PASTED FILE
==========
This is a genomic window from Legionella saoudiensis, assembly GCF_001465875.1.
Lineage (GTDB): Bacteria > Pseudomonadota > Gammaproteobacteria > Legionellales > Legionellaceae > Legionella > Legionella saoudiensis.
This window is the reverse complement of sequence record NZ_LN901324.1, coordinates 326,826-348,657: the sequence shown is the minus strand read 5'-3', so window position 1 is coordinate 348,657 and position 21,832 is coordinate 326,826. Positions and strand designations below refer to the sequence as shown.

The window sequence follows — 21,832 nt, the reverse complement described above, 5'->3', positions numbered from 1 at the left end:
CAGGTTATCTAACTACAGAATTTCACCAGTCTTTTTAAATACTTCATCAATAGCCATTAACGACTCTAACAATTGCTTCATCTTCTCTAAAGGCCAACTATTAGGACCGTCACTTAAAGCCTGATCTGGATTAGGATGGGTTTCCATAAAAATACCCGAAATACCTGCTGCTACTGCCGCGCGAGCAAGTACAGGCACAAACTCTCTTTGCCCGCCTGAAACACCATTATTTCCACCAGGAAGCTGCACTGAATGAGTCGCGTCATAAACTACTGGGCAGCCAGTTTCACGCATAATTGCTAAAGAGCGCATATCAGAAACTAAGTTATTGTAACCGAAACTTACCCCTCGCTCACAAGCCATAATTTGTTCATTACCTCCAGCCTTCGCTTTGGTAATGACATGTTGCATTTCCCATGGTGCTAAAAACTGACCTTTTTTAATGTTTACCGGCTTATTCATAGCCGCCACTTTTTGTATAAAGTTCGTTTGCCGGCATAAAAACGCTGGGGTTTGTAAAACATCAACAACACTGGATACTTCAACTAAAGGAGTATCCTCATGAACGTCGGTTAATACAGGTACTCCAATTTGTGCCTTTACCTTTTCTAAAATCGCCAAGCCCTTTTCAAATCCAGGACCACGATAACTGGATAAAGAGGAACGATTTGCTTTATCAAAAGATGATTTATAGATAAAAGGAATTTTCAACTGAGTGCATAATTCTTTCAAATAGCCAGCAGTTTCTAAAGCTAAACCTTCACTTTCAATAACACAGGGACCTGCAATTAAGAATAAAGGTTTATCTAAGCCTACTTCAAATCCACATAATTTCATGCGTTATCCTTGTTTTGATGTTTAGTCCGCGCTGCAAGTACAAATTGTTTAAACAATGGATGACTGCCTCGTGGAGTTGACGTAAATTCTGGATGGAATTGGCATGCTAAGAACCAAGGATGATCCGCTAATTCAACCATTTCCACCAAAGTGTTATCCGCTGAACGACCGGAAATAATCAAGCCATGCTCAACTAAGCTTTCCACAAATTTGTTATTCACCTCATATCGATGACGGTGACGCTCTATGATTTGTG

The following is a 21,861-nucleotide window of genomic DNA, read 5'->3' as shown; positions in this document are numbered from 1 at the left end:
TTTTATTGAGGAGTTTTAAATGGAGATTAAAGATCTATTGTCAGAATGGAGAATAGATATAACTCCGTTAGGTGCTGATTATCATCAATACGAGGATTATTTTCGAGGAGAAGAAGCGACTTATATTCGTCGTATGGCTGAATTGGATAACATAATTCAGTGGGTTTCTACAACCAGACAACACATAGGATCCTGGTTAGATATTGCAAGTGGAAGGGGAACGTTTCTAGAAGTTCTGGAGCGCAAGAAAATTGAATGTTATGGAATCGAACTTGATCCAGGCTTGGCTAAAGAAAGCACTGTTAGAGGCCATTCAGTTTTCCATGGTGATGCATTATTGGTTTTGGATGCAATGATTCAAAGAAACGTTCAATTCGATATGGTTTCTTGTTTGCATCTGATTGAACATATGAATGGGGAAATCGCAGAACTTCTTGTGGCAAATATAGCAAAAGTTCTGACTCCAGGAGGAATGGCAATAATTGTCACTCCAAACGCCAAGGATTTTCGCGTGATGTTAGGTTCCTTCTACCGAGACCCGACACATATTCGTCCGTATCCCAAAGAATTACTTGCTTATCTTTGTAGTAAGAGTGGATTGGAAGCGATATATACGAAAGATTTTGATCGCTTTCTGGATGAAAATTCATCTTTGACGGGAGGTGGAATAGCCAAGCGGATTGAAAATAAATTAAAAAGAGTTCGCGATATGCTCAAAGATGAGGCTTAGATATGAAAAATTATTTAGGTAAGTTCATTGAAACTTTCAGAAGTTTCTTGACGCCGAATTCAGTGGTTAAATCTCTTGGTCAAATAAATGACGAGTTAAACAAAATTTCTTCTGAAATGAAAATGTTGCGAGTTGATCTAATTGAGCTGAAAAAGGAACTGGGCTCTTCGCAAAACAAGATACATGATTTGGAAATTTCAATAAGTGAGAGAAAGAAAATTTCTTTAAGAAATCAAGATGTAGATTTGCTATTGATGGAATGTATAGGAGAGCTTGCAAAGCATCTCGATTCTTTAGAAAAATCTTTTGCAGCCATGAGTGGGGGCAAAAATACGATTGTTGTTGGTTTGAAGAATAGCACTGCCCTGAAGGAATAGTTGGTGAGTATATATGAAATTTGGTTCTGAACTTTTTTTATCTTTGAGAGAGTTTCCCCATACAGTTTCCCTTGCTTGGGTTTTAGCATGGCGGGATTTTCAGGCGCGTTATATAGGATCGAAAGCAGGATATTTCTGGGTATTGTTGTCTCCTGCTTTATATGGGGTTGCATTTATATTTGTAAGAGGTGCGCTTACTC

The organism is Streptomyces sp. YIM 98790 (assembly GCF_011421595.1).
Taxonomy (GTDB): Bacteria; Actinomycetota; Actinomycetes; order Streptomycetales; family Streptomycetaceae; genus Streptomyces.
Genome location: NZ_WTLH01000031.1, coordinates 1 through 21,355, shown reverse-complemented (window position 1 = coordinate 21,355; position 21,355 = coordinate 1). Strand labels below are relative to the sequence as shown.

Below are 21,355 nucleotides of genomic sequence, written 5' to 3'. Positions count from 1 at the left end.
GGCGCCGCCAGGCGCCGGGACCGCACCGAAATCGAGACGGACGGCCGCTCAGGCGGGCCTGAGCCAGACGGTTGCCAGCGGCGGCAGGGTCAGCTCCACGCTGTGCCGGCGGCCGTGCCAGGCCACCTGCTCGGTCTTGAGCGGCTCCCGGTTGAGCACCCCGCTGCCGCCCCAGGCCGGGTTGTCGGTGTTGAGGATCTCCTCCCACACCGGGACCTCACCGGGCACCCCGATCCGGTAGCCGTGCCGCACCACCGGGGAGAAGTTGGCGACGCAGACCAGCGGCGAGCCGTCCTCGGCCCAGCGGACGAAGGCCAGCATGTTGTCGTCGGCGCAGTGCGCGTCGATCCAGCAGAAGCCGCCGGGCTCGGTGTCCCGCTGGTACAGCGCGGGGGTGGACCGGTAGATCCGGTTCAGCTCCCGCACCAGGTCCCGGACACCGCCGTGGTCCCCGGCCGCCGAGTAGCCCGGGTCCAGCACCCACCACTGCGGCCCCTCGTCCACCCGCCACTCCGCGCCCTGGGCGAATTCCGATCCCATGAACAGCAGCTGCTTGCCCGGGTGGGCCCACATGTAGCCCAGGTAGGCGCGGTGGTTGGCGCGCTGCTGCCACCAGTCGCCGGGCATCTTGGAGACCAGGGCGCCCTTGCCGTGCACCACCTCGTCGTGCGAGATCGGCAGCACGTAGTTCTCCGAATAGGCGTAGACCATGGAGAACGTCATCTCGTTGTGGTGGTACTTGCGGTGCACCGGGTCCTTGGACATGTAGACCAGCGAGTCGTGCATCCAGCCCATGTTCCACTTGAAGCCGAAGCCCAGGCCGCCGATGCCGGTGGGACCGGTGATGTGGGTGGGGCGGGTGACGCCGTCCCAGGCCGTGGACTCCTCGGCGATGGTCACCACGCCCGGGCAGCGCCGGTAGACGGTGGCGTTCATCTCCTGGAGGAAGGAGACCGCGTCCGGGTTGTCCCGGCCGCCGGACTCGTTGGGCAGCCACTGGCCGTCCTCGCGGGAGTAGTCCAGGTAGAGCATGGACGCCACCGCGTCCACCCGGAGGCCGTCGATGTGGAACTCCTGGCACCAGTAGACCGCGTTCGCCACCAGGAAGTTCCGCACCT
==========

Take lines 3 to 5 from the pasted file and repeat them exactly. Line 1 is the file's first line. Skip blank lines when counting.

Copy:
This window is the reverse complement of sequence record NZ_LN901324.1, coordinates 326,826-348,657: the sequence shown is the minus strand read 5'-3', so window position 1 is coordinate 348,657 and position 21,832 is coordinate 326,826. Positions and strand designations below refer to the sequence as shown.

The window sequence follows — 21,832 nt, the reverse complement described above, 5'->3', positions numbered from 1 at the left end:
CAGGTTATCTAACTACAGAATTTCACCAGTCTTTTTAAATACTTCATCAATAGCCATTAACGACTCTAACAATTGCTTCATCTTCTCTAAAGGCCAACTATTAGGACCGTCACTTAAAGCCTGATCTGGATTAGGATGGGTTTCCATAAAAATACCCGAAATACCTGCTGCTACTGCCGCGCGAGCAAGTACAGGCACAAACTCTCTTTGCCCGCCTGAAACACCATTATTTCCACCAGGAAGCTGCACTGAATGAGTCGCGTCATAAACTACTGGGCAGCCAGTTTCACGCATAATTGCTAAAGAGCGCATATCAGAAACTAAGTTATTGTAACCGAAACTTACCCCTCGCTCACAAGCCATAATTTGTTCATTACCTCCAGCCTTCGCTTTGGTAATGACATGTTGCATTTCCCATGGTGCTAAAAACTGACCTTTTTTAATGTTTACCGGCTTATTCATAGCCGCCACTTTTTGTATAAAGTTCGTTTGCCGGCATAAAAACGCTGGGGTTTGTAAAACATCAACAACACTGGATACTTCAACTAAAGGAGTATCCTCATGAACGTCGGTTAATACAGGTACTCCAATTTGTGCCTTTACCTTTTCTAAAATCGCCAAGCCCTTTTCAAATCCAGGACCACGATAACTGGATAAAGAGGAACGATTTGCTTTATCAAAAGATGATTTATAGATAAAAGGAATTTTCAACTGAGTGCATAATTCTTTCAAATAGCCAGCAGTTTCTAAAGCTAAACCTTCACTTTCAATAACACAGGGACCTGCAATTAAGAATAAAGGTTTATCTAAGCCTACTTCAAATCCACATAATTTCATGCGTTATCCTTGTTTTGATGTTTAGTCCGCGCTGCAAGTACAAATTGTTTAAACAATGGATGACTGCCTCGTGGAGTTGACGTAAATTCTGGATGGAATTGGCATGCTAAGAACCAAGGATGATCCGCTAATTCAACCATTTCCACCAAAGTGTTATCCGCTGAACGACCGGAAATAATCAAGCCATGCTCAACTAAGCTTTCCACAAATTTGTTATTCACCTCATATCGATGACGGTGACGCTCTATGATTTGTG